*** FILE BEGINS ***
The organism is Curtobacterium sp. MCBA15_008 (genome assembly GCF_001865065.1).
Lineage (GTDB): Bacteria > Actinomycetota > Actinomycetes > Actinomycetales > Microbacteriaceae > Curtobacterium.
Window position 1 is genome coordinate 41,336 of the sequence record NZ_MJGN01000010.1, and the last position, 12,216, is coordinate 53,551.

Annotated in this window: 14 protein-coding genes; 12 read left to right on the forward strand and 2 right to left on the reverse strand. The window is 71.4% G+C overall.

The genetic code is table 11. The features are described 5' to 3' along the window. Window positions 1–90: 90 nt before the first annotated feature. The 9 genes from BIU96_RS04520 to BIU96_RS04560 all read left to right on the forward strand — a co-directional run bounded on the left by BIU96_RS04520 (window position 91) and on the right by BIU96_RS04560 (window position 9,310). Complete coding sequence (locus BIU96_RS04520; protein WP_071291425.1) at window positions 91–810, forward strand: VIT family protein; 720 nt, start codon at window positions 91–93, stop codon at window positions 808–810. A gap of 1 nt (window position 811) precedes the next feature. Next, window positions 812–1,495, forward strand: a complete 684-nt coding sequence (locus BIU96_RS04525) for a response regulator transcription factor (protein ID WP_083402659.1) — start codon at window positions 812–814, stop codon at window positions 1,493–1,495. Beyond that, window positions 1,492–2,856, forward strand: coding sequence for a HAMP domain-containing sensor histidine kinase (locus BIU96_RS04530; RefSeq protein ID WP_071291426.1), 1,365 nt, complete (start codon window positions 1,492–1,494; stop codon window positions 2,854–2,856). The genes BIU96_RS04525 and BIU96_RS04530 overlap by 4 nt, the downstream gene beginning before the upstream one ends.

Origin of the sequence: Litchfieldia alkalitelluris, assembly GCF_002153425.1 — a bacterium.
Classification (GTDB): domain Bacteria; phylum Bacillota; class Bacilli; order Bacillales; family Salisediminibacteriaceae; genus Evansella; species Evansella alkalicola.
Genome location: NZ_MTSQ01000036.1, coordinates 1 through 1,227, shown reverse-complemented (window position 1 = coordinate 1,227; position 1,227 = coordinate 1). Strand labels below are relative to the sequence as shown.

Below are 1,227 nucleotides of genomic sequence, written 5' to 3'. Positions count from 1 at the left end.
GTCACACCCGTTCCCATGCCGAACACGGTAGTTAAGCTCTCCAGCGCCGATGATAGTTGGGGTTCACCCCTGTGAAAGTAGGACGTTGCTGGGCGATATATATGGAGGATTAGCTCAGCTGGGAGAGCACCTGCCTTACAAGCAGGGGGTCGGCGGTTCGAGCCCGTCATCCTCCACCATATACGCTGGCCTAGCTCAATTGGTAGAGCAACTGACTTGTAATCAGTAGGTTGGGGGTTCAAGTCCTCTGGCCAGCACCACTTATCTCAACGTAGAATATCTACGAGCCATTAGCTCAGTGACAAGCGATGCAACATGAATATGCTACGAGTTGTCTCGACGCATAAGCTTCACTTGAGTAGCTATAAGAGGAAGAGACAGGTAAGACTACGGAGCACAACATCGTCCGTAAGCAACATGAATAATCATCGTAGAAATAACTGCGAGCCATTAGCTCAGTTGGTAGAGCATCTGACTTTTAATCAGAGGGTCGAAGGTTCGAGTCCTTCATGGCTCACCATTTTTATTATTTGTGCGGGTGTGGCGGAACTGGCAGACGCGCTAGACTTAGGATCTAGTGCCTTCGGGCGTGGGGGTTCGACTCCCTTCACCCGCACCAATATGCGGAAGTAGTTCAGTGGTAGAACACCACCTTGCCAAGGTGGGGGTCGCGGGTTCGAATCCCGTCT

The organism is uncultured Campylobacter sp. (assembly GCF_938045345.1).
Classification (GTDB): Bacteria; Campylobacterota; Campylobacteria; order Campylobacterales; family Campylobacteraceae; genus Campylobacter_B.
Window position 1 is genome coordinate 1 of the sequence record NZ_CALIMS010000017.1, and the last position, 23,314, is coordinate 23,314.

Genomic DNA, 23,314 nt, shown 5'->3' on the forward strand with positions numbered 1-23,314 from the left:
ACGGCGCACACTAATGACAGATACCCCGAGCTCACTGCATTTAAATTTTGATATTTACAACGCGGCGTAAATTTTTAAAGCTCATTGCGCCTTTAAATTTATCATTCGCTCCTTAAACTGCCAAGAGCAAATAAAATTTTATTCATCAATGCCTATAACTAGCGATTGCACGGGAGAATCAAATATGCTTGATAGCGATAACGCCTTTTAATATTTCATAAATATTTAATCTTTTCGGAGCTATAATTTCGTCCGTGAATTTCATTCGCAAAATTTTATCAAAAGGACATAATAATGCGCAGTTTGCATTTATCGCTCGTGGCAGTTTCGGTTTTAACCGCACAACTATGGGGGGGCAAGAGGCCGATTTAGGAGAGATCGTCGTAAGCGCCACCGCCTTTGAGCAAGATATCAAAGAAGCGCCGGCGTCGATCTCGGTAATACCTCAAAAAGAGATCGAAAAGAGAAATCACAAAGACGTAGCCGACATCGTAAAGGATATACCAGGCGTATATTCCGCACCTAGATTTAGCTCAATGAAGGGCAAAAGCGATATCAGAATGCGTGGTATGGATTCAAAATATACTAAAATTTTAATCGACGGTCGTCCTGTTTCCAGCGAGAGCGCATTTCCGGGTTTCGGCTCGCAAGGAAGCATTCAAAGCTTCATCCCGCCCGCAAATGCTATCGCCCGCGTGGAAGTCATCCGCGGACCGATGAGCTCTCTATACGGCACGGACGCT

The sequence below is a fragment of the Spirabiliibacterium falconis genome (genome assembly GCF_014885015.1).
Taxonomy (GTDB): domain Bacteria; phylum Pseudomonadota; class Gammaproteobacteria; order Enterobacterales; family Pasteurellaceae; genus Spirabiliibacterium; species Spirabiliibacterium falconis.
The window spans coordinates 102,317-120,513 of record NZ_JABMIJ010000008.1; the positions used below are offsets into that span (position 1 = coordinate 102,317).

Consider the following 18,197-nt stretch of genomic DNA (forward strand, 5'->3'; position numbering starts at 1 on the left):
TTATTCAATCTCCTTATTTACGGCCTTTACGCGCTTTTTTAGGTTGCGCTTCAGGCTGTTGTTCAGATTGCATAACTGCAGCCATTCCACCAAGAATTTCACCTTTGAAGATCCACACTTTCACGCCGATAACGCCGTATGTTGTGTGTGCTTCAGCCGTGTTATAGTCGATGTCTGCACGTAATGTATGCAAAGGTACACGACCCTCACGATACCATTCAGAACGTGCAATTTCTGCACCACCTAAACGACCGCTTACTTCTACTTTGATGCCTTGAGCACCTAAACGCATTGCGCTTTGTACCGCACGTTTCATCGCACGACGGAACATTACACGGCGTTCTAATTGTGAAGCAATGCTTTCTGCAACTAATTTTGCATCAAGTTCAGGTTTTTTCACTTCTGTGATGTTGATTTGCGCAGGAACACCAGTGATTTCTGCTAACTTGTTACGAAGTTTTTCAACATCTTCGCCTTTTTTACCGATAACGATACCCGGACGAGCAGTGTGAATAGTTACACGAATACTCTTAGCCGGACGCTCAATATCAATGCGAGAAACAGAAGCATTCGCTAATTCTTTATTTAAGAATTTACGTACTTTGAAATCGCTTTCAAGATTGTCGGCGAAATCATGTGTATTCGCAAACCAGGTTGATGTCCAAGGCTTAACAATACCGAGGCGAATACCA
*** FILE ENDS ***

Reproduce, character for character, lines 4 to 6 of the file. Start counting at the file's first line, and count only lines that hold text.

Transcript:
Annotated in this window: 14 protein-coding genes; 12 read left to right on the forward strand and 2 right to left on the reverse strand. The window is 71.4% G+C overall.

The genetic code is table 11. The features are described 5' to 3' along the window. Window positions 1–90: 90 nt before the first annotated feature. The 9 genes from BIU96_RS04520 to BIU96_RS04560 all read left to right on the forward strand — a co-directional run bounded on the left by BIU96_RS04520 (window position 91) and on the right by BIU96_RS04560 (window position 9,310). Complete coding sequence (locus BIU96_RS04520; protein WP_071291425.1) at window positions 91–810, forward strand: VIT family protein; 720 nt, start codon at window positions 91–93, stop codon at window positions 808–810. A gap of 1 nt (window position 811) precedes the next feature. Next, window positions 812–1,495, forward strand: a complete 684-nt coding sequence (locus BIU96_RS04525) for a response regulator transcription factor (protein ID WP_083402659.1) — start codon at window positions 812–814, stop codon at window positions 1,493–1,495. Beyond that, window positions 1,492–2,856, forward strand: coding sequence for a HAMP domain-containing sensor histidine kinase (locus BIU96_RS04530; RefSeq protein ID WP_071291426.1), 1,365 nt, complete (start codon window positions 1,492–1,494; stop codon window positions 2,854–2,856). The genes BIU96_RS04525 and BIU96_RS04530 overlap by 4 nt, the downstream gene beginning before the upstream one ends.

Origin of the sequence: Litchfieldia alkalitelluris, assembly GCF_002153425.1 — a bacterium.